More like version 0.1, every part of it was bad in some way. We did robotic self-tuning monochords—single-string musical instruments—last spring in the mechatronics class. The students did pretty well.
Most of their robots were designed along similar lines: they had a servo with a pick to pluck the string, an electric guitar pickup from which the robot read the string’s frequency, and a stepper motor to spin a machine head to adjust the string’s tension (and thereby change the frequency). The design had some issues that the students didn’t have time to fix before they had to move on to their next projects. We found that the biggest problem was that the tension controls weren’t responsive. The machine heads are made more for precision than speed—with a guitar you have to tune a string precisely, but you shouldn’t have to do it very often so it doesn’t matter if it’s slow. One team adjusted the tension using a linear actuator that stretched the string by moving a bar back and forth, which was a novel idea but which also suffered from unresponsiveness since they necessarily used a lead screw as a linear actuator.
I figure a robot should be inherently precise compared to a human, so machine heads are the wrong tool for the job. We ought to be able to find a speedier way of adjusting the string frequency. Instead of adjusting the tension I wanted to try adjusting the string length like you do with your fingers in most real stringed instruments.
For my first try I printed out a herringbone rack and pinion and screwed it to a board with some countersunk screws. That was the most successful part of the project: the pinion, mounted to a stepper motor, moved smoothly back and forth along the rack in spite of the screws interrupting the rack teeth.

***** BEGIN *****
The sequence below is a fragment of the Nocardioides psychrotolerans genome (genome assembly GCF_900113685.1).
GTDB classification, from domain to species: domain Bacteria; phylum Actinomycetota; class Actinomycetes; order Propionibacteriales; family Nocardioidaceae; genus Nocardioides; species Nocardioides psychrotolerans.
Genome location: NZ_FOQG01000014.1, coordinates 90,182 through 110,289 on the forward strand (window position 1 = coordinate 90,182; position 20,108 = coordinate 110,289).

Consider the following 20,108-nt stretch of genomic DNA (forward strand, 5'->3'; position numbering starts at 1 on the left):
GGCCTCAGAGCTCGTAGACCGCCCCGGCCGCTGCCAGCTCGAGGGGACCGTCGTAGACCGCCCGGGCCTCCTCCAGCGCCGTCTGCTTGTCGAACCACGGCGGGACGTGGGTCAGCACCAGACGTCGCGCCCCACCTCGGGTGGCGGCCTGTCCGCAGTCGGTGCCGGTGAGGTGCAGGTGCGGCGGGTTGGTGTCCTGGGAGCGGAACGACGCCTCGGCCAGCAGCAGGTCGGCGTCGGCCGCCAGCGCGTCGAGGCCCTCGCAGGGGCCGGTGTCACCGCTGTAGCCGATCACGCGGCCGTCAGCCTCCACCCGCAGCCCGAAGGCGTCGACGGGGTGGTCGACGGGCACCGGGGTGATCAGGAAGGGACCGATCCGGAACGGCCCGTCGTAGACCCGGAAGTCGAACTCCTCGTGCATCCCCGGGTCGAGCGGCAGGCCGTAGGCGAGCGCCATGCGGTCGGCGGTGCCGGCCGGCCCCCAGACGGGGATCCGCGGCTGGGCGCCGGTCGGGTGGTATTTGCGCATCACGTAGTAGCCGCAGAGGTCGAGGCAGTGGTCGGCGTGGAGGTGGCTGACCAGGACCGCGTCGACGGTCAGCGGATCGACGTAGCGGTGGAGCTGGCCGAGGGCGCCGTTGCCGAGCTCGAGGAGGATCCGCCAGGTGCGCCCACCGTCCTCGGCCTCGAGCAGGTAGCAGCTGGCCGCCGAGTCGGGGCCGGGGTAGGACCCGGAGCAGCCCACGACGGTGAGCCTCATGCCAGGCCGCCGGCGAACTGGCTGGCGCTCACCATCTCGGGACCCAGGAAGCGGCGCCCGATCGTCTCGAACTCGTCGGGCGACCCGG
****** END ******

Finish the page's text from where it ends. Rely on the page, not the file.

The stepper had two roller bearings functioning as wheels holding it up in back, and it was supported in front by the rack. I printed a wheel to apply pressure to the string (simulating the finger/fret), and a v-shaped support to raise the wheel above the pinion and to centre it. Originally I had the wheel mounted to just one of the motor’s screw holes, but since it was off-centre the pressure from the string pushed the motor on its side. The wheel rolled smoothly along the string, so that was cool too. The string was held by a couple of eye bolts with grooves cut in them to keep the string in place (replacing the guitar’s nut and bridge), and was connected to a machine head for easy tensioning. The stepper was controlled by an Arduino with two buttons to make the motor turn back and forth.
The things that sucked:
- I sanded a groove into the wood platform to keep the wheels straight, but it was too shallow and didn’t do its job
- It was super-hard to get the printed rack straight, and it didn’t line up with the string all the way along the robot
- The robot was way too short and didn’t produce an interesting range of sounds. The rack was like 18″ long, and less than half of that was usable since the string just damps out if it’s too short (like plucking the string that leads from the machine head to the nut on a real guitar)
- The stepper had too much inertia and its centre of mass was too far back. I was hoping that between the herringbone teeth on the rack and pinion, the wheel groove, and the downward force from the string, the motor would move relatively smoothly. Unfortunately it couldn’t move at high speed accurately and stably. At a certain point on the rack it would just twist itself off.
- In order to adjust the pressure of the wheel on the string, I needed to de-string the guitar, screw the eye bolts in or out, and re-string the guitar
- The plastic wheel damped the string a bit compared to a metal fret
I didn’t bother installing a plucking system or a frequency sensor. Instead I started work on version 2, which uses a Makerslide linear bearing and a more traditional belt-and-pully system for moving the carriage back and forth, kind of like in the MechBass video that I linked to above. I like the idea of having the string “fingered” by a wheel instead of fingers à la MechBass, it ought to produce a neat slide-guitar effect and will also make it very easy to add vibrato to a note. Anyway, version 2 is underway and I think it will solve most or all of the problems from version 1 that I listed above. Alas, I didn’t order enough parts and our 3D printer broke, so as of this writing development is paused.